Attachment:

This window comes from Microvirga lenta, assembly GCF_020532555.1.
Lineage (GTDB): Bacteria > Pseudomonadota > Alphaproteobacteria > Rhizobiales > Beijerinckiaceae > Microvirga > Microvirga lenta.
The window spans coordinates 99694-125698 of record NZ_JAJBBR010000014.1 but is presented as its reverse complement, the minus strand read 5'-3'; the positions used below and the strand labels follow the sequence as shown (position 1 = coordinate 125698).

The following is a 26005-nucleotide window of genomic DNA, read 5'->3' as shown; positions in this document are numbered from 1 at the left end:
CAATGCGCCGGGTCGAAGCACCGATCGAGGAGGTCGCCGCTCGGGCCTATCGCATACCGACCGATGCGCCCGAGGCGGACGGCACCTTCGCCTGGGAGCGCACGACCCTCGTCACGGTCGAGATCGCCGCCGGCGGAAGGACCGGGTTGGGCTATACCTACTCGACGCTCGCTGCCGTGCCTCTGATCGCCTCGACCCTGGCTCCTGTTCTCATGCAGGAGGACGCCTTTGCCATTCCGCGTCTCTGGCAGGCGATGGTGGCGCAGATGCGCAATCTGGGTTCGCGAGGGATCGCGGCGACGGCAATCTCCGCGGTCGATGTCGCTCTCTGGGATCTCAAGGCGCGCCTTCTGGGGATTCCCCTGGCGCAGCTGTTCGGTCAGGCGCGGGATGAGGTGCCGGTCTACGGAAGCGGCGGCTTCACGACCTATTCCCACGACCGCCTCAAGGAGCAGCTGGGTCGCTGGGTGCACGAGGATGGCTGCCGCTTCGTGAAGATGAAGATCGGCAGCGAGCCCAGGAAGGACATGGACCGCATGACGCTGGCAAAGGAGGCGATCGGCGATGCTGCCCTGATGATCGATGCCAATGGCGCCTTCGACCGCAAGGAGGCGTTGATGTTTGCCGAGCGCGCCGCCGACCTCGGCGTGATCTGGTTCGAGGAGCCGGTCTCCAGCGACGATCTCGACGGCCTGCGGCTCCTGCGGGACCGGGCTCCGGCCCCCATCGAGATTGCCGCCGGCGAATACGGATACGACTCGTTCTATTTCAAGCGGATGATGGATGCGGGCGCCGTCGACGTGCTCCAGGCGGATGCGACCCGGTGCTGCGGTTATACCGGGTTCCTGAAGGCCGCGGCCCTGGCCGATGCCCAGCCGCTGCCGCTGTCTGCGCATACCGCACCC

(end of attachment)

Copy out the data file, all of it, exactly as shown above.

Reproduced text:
This window comes from Microvirga lenta, assembly GCF_020532555.1.
Lineage (GTDB): Bacteria > Pseudomonadota > Alphaproteobacteria > Rhizobiales > Beijerinckiaceae > Microvirga > Microvirga lenta.
The window spans coordinates 99694-125698 of record NZ_JAJBBR010000014.1 but is presented as its reverse complement, the minus strand read 5'-3'; the positions used below and the strand labels follow the sequence as shown (position 1 = coordinate 125698).

The following is a 26005-nucleotide window of genomic DNA, read 5'->3' as shown; positions in this document are numbered from 1 at the left end:
CAATGCGCCGGGTCGAAGCACCGATCGAGGAGGTCGCCGCTCGGGCCTATCGCATACCGACCGATGCGCCCGAGGCGGACGGCACCTTCGCCTGGGAGCGCACGACCCTCGTCACGGTCGAGATCGCCGCCGGCGGAAGGACCGGGTTGGGCTATACCTACTCGACGCTCGCTGCCGTGCCTCTGATCGCCTCGACCCTGGCTCCTGTTCTCATGCAGGAGGACGCCTTTGCCATTCCGCGTCTCTGGCAGGCGATGGTGGCGCAGATGCGCAATCTGGGTTCGCGAGGGATCGCGGCGACGGCAATCTCCGCGGTCGATGTCGCTCTCTGGGATCTCAAGGCGCGCCTTCTGGGGATTCCCCTGGCGCAGCTGTTCGGTCAGGCGCGGGATGAGGTGCCGGTCTACGGAAGCGGCGGCTTCACGACCTATTCCCACGACCGCCTCAAGGAGCAGCTGGGTCGCTGGGTGCACGAGGATGGCTGCCGCTTCGTGAAGATGAAGATCGGCAGCGAGCCCAGGAAGGACATGGACCGCATGACGCTGGCAAAGGAGGCGATCGGCGATGCTGCCCTGATGATCGATGCCAATGGCGCCTTCGACCGCAAGGAGGCGTTGATGTTTGCCGAGCGCGCCGCCGACCTCGGCGTGATCTGGTTCGAGGAGCCGGTCTCCAGCGACGATCTCGACGGCCTGCGGCTCCTGCGGGACCGGGCTCCGGCCCCCATCGAGATTGCCGCCGGCGAATACGGATACGACTCGTTCTATTTCAAGCGGATGATGGATGCGGGCGCCGTCGACGTGCTCCAGGCGGATGCGACCCGGTGCTGCGGTTATACCGGGTTCCTGAAGGCCGCGGCCCTGGCCGATGCCCAGCCGCTGCCGCTGTCTGCGCATACCGCACCC